A new study shows that using steppingstones can make walking a more effective exercise and significantly improve fitness levels. Christ’s students and staff contributed to an ‘Urban Activism’ project run by Anna Boldina, a PhD student in the Department of Architecture.

Participants took part in exercises in the College gym where they walked first on a flat treadmill as usual and then at the same speed stepping only on ‘steppingstones’ marked with a coloured tape on the treadmill.

Ms Boldina’s additional online socio-psychological study using photoshopped collages, like the one pictured below, has already demonstrated that up to 78% of people say that they would take a more challenging walking route including steppingstones or balancing beams if offered the choice.

"stepping stones over a pond"
A photoshopped image of Second Court with a pond. Online participants which route they would use: on steppingstones or around?

The gym-based research provided more data. Ms Boldina said:

By measuring the cardio and metabolic effect of using steppingstones we were able to test our theoretical findings on members of the general population.

The data collected compared heart rates over the two activities - walking on the flat treadmill and on 'stepping stones'. Participants also completed a questionnaire about body reactions and the likelihood of them performing similar exercise outside the gym.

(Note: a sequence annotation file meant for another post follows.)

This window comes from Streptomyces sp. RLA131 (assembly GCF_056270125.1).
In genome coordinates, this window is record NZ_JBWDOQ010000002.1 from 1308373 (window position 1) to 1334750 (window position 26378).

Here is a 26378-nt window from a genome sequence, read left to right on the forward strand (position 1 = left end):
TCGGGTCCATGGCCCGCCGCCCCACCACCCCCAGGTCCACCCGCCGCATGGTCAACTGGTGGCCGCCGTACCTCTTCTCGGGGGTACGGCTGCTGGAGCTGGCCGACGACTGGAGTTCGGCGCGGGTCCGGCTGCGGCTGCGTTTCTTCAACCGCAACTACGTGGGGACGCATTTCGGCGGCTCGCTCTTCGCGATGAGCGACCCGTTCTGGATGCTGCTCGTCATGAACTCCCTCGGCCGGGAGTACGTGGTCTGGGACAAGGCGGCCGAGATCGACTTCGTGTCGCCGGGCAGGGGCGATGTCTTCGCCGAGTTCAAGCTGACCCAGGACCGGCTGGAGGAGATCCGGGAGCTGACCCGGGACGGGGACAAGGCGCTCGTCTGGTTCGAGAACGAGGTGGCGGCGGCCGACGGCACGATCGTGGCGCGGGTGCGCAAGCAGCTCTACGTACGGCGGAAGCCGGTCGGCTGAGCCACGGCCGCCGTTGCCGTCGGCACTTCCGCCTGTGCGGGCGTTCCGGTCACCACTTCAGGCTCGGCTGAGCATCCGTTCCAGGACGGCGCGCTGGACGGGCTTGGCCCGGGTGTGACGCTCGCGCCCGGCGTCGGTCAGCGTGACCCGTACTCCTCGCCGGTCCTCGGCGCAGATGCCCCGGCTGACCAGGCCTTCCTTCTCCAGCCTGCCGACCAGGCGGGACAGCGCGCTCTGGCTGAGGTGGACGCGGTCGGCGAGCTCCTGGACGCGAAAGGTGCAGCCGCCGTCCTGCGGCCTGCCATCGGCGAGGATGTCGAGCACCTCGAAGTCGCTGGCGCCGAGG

The average increase in heart rate due using steppingstones was 17.22% with the activity most effective for 30-60 year olds.

Project participant, Charlotte said:

I was enthusiastic to take part in Anna's experiment as it sounded like a unique experience and a productive piece of research. Simulating stepping stones on a treadmill is a creative and resourceful method for data collection. I was particularly interested to see a correlation between an increase in heart rate and complexity in the steps.

Another student, Christoph said I heard about the project from Anna and was intrigued - I found the experience surprisingly fun and relaxing.

The majority of participants said that they would consider using steppingstones on their way to work and 100% said that they would use them walking in a park. People are more likely to use these more challenging options if there is a handrail.

The government currently recommends 150 minutes of ‘moderate exercise’ per week. Walking along a pavement is ‘mild exercise’, but walking that includes ‘active landscapes’ increases the heart rate but also helps to improve balance and bone density. 

A photoshopped image of Second Court suggesting an alternative walking route.

The research is featured in national and international publications including on the BBC and has drawn the interest of UK councils and designers. Ms Boldina said, We hope that this new evidence can help designers to implement Active Urbanism strategies.

A. Boldina et al., ‘Active urbanism: heart rate and oxygen consumption comparison when walking on imitation steppingstones versus a plain surface’, Cities and Health (2022)

A Boldina et al., ‘Active Landscape and Choice Architecture: Encouraging the use of challenging city routes for fitness’, Landscape Research (2022)